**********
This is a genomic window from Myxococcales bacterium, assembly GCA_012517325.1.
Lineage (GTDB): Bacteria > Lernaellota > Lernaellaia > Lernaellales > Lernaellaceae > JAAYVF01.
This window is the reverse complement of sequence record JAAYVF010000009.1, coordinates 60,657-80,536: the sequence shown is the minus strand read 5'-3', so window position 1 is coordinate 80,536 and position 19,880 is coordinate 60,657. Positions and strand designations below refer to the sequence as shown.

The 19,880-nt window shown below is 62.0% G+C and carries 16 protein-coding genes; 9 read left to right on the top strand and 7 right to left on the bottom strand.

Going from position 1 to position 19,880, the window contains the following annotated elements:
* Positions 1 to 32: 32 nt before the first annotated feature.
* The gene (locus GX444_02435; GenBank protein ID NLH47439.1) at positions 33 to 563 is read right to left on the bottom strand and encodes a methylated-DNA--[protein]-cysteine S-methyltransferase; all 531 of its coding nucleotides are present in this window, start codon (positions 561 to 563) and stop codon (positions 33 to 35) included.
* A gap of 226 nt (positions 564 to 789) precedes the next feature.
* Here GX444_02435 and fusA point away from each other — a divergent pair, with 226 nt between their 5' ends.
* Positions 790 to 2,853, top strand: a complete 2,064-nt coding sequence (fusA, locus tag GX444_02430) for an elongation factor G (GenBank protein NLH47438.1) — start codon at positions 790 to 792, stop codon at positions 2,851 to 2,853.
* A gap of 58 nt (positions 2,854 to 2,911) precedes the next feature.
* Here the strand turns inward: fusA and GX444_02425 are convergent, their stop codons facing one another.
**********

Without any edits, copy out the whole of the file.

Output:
This is a genomic window from Myxococcales bacterium, assembly GCA_012517325.1.
Lineage (GTDB): Bacteria > Lernaellota > Lernaellaia > Lernaellales > Lernaellaceae > JAAYVF01.
This window is the reverse complement of sequence record JAAYVF010000009.1, coordinates 60,657-80,536: the sequence shown is the minus strand read 5'-3', so window position 1 is coordinate 80,536 and position 19,880 is coordinate 60,657. Positions and strand designations below refer to the sequence as shown.

The 19,880-nt window shown below is 62.0% G+C and carries 16 protein-coding genes; 9 read left to right on the top strand and 7 right to left on the bottom strand.

Going from position 1 to position 19,880, the window contains the following annotated elements:
* Positions 1 to 32: 32 nt before the first annotated feature.
* The gene (locus GX444_02435; GenBank protein ID NLH47439.1) at positions 33 to 563 is read right to left on the bottom strand and encodes a methylated-DNA--[protein]-cysteine S-methyltransferase; all 531 of its coding nucleotides are present in this window, start codon (positions 561 to 563) and stop codon (positions 33 to 35) included.
* A gap of 226 nt (positions 564 to 789) precedes the next feature.
* Here GX444_02435 and fusA point away from each other — a divergent pair, with 226 nt between their 5' ends.
* Positions 790 to 2,853, top strand: a complete 2,064-nt coding sequence (fusA, locus tag GX444_02430) for an elongation factor G (GenBank protein NLH47438.1) — start codon at positions 790 to 792, stop codon at positions 2,851 to 2,853.
* A gap of 58 nt (positions 2,854 to 2,911) precedes the next feature.
* Here the strand turns inward: fusA and GX444_02425 are convergent, their stop codons facing one another.